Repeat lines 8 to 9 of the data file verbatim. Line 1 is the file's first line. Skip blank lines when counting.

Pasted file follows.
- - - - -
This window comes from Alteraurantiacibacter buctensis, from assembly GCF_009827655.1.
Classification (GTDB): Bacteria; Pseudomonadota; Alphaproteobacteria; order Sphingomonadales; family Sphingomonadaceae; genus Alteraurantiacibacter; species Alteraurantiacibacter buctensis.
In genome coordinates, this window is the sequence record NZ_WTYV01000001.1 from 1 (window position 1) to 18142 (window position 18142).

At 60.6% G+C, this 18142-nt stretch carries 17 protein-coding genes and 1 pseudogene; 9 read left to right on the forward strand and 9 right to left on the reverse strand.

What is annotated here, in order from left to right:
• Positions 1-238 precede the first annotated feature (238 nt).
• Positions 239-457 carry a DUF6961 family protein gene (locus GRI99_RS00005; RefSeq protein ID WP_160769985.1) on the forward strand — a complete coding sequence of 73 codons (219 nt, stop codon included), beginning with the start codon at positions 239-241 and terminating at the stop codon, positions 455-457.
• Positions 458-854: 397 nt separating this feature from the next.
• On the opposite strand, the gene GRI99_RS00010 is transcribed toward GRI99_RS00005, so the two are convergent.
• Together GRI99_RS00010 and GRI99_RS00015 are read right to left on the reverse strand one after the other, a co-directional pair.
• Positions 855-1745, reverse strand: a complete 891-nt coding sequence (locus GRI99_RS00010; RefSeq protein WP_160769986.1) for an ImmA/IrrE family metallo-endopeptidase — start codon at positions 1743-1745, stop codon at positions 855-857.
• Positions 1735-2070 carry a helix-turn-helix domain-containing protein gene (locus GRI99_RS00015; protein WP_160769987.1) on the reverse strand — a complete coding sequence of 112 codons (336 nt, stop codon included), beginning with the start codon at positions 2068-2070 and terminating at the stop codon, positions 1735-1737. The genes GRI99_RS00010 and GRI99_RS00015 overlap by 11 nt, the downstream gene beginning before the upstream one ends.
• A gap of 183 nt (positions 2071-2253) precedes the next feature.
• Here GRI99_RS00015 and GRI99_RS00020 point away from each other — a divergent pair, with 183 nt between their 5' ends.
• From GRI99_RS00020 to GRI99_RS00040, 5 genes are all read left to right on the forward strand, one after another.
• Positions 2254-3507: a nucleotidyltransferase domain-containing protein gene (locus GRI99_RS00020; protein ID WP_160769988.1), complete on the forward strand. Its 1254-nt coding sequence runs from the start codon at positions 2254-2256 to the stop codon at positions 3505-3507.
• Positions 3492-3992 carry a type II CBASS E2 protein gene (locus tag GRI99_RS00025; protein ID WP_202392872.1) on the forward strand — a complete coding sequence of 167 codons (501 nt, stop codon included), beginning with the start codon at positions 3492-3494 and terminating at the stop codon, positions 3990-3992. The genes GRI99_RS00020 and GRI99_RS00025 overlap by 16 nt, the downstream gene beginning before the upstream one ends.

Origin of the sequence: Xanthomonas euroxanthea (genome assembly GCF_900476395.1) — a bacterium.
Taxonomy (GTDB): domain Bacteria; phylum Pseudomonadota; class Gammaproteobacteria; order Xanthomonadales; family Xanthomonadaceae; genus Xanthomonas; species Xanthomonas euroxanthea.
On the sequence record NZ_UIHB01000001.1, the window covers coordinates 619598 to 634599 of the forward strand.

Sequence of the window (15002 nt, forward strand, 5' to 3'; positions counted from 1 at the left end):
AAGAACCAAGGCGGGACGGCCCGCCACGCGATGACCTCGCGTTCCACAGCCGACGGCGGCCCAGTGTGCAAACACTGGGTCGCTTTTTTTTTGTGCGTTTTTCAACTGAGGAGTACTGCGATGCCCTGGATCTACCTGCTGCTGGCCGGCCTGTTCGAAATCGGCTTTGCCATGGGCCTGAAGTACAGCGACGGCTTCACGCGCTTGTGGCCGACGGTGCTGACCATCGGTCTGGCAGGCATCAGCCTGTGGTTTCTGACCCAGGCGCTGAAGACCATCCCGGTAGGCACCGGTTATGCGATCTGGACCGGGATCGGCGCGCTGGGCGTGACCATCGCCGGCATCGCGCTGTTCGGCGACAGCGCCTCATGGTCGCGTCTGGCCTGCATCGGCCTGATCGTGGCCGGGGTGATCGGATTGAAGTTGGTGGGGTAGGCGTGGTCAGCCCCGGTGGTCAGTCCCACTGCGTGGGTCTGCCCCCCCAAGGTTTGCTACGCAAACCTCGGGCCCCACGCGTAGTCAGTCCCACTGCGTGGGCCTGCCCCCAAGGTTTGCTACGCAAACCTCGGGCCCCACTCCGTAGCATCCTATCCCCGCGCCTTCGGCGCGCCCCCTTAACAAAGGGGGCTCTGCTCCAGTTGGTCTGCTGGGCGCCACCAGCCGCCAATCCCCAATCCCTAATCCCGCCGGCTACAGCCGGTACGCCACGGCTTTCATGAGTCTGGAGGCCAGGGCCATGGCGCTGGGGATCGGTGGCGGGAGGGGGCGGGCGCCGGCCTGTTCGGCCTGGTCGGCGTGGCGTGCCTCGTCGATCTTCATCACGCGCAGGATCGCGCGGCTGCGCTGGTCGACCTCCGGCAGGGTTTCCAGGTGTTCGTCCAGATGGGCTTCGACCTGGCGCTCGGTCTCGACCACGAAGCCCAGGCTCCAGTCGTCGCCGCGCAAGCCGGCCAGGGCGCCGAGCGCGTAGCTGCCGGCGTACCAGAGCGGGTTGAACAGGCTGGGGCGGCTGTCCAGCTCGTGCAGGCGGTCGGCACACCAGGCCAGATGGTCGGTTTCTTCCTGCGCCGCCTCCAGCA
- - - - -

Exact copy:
• Positions 458-854: 397 nt separating this feature from the next.
• On the opposite strand, the gene GRI99_RS00010 is transcribed toward GRI99_RS00005, so the two are convergent.